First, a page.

This is a tale about dogs: specifically Johnny the young puppy piano player in a shady speakeasy in 1920s New York City. The main plot involves Johnny stealing a precious diamond from the speakeasy owner, Boney Maroney, to woo the dog girl (bitch?) he fancies.
Something about these American hounds, with their easygoing charm and confidence, transforms the venue into a nostalgic haunt of 20s glitz and glamour
It all begins with our hero Johnny in the dog prison, and urged on by his fellow inmates, he recounts his adventure with the catchy musical number “Downtown NYC”. There in the city, the country pup wanders into the wrong door and ends up in an underworld of crime where he finds a job, mob friends who betray him and one other, and impossibly, love. As we end up back in the same prison house when the play concludes, we find that it’s not all too bleak, as surprises from his previous life keep coming up. The plot is a generic one of gangster comedy, but one gets a feeling that it’s all a satire – after all, it’s a show about dogs.
Along the way the performance is packed with hilariously cheesy puns and original musical numbers that almost had me think they are performing an adaptation of a broadway show. The quality of the acting is so polished that I could hardly believe they’re a student company. Something about these American hounds, with their easygoing charm and confidence, transforms the venue into a nostalgic haunt of 20s glitz and glamour.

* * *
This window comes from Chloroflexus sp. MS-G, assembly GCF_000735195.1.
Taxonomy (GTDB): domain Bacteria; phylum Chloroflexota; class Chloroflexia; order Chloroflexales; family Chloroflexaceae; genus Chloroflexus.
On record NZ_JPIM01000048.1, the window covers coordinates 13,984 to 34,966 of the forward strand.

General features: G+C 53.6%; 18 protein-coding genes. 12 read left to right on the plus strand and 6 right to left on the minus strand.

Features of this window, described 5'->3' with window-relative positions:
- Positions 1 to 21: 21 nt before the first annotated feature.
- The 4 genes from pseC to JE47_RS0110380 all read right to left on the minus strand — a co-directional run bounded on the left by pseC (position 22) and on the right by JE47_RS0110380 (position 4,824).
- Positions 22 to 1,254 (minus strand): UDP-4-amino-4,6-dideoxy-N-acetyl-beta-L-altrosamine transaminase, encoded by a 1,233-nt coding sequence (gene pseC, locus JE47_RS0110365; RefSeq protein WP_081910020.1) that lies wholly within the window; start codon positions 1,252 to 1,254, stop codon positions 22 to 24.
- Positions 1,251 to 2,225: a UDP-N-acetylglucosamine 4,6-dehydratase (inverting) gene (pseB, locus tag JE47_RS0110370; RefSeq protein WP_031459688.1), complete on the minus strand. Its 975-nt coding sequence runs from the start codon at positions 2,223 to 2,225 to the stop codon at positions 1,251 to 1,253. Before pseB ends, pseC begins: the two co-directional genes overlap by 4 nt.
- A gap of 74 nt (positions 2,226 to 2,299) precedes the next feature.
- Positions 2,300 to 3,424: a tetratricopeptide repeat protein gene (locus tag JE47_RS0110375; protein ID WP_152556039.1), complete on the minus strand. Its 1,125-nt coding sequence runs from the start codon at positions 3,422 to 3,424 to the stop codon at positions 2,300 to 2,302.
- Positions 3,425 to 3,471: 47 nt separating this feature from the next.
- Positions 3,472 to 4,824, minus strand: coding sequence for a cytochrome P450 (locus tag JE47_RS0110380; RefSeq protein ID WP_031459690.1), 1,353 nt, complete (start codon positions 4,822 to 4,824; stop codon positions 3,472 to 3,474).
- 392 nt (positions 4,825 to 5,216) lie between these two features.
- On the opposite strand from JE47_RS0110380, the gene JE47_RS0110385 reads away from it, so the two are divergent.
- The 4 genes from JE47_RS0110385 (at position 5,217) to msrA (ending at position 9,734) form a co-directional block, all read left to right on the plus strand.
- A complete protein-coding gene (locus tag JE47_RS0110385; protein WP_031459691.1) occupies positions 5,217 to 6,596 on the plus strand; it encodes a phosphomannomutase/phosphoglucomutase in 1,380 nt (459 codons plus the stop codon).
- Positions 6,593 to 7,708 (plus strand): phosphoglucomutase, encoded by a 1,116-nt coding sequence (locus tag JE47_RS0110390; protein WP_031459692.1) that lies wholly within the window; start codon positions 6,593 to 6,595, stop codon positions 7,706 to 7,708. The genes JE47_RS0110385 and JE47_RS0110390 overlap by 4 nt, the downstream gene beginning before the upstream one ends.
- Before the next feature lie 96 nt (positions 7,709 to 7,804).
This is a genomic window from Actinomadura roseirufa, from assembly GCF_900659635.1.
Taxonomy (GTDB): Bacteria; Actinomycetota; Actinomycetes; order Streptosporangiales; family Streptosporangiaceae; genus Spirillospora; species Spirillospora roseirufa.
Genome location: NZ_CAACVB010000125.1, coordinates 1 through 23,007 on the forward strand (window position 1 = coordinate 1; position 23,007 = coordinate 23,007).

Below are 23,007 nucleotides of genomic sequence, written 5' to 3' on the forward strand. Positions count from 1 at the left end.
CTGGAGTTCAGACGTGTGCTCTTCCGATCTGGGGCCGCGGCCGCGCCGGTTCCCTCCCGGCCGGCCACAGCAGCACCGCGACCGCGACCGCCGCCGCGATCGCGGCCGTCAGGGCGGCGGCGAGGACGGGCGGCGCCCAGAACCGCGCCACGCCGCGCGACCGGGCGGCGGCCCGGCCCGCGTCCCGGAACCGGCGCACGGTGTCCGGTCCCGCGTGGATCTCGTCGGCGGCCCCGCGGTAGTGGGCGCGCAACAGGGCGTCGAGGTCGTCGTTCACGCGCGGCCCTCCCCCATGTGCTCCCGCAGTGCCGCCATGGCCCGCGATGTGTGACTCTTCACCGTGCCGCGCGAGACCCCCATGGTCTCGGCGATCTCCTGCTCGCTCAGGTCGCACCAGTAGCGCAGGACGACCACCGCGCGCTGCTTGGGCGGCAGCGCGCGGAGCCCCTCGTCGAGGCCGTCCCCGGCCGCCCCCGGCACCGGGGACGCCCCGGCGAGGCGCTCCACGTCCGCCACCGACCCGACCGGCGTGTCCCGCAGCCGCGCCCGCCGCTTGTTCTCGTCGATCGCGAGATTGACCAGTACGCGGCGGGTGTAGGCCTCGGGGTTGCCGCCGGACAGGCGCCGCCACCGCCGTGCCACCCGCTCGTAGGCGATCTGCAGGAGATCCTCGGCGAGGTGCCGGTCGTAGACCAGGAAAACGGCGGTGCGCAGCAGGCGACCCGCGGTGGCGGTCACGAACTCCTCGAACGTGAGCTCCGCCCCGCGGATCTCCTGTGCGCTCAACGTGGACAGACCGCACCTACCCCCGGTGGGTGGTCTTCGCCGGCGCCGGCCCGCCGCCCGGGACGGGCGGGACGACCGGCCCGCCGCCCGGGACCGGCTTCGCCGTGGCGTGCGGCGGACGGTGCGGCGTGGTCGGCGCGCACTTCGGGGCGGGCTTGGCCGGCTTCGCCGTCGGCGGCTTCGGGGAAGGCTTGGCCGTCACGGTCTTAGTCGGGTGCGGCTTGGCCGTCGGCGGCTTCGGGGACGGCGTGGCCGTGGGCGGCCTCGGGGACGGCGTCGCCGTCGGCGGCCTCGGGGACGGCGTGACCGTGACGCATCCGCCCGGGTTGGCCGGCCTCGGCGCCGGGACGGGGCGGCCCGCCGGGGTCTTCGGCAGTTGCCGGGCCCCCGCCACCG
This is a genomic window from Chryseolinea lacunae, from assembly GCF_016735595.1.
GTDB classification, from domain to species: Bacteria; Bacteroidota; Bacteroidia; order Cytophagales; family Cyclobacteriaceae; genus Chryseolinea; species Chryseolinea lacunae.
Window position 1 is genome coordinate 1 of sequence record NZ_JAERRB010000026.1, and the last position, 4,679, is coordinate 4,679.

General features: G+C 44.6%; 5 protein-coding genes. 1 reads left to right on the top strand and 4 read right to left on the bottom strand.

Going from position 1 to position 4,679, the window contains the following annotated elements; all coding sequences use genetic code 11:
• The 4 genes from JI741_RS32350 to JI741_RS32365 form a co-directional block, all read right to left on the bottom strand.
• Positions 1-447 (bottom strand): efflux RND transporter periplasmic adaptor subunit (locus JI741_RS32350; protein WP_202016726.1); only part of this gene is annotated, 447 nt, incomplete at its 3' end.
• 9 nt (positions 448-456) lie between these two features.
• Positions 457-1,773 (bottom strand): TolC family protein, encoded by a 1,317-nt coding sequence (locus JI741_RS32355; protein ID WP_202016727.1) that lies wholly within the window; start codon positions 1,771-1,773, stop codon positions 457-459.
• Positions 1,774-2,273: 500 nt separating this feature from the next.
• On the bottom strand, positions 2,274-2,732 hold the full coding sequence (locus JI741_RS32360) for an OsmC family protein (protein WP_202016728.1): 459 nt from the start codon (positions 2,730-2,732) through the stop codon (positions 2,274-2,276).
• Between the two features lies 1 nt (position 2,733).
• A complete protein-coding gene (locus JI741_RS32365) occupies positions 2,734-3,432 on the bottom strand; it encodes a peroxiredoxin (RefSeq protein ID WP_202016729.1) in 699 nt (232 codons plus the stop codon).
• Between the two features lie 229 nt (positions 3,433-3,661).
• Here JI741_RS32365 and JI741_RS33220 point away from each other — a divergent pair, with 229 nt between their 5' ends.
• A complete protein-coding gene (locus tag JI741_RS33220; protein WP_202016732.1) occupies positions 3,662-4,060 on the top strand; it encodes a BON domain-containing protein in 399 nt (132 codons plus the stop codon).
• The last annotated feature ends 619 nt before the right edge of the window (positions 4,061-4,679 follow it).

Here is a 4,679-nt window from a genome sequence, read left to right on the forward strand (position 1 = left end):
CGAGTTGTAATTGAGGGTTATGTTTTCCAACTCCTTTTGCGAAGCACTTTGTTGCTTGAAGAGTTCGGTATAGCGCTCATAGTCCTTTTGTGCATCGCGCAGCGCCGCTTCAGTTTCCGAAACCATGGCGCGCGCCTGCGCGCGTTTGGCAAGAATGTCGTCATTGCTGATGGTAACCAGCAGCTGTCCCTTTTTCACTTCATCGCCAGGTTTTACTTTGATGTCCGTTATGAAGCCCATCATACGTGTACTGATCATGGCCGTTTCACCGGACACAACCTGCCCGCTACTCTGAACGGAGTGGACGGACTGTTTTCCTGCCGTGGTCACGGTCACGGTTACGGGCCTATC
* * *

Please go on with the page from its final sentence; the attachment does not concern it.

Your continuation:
To this end, the costumes are effective and the roles are very well chosen and well-assigned. The pacing is exciting and the choreography is appropriate. The characters sashay around the stage in endearing animal fashion while impersonating stock characters of gangster films like the godfather (or dogfather), the villainous sidekicks, and the prima donna. Physical humour elicits plenty of chuckles from the audience, not least when characters throw fits and show us their tailed rear-ends.
I would recommend this show to lovers of dogs and gangster movies. Those who want a more intimate viewing should make sure to seat themselves in the front row. You won’t regret this unique theatre experience.